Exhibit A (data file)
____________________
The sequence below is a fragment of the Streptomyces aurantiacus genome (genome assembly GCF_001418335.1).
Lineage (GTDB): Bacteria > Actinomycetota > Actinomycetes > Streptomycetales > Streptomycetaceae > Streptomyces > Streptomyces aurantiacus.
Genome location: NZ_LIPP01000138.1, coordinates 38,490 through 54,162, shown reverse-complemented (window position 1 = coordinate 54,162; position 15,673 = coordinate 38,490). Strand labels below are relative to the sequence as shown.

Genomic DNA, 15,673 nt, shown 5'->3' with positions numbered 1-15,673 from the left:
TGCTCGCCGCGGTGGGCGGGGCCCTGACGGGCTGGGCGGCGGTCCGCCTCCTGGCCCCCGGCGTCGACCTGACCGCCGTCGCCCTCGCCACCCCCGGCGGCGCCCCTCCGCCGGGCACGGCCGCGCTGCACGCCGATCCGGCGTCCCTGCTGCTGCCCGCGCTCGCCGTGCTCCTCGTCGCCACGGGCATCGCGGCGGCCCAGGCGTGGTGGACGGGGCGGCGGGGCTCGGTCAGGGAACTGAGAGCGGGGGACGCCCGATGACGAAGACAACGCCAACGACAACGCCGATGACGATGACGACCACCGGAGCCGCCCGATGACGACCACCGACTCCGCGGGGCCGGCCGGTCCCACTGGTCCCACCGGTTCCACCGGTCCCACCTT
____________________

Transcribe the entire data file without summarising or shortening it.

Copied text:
The sequence below is a fragment of the Streptomyces aurantiacus genome (genome assembly GCF_001418335.1).
Lineage (GTDB): Bacteria > Actinomycetota > Actinomycetes > Streptomycetales > Streptomycetaceae > Streptomyces > Streptomyces aurantiacus.
Genome location: NZ_LIPP01000138.1, coordinates 38,490 through 54,162, shown reverse-complemented (window position 1 = coordinate 54,162; position 15,673 = coordinate 38,490). Strand labels below are relative to the sequence as shown.

Genomic DNA, 15,673 nt, shown 5'->3' with positions numbered 1-15,673 from the left:
TGCTCGCCGCGGTGGGCGGGGCCCTGACGGGCTGGGCGGCGGTCCGCCTCCTGGCCCCCGGCGTCGACCTGACCGCCGTCGCCCTCGCCACCCCCGGCGGCGCCCCTCCGCCGGGCACGGCCGCGCTGCACGCCGATCCGGCGTCCCTGCTGCTGCCCGCGCTCGCCGTGCTCCTCGTCGCCACGGGCATCGCGGCGGCCCAGGCGTGGTGGACGGGGCGGCGGGGCTCGGTCAGGGAACTGAGAGCGGGGGACGCCCGATGACGAAGACAACGCCAACGACAACGCCGATGACGATGACGACCACCGGAGCCGCCCGATGACGACCACCGACTCCGCGGGGCCGGCCGGTCCCACTGGTCCCACCGGTTCCACCGGTCCCACCTT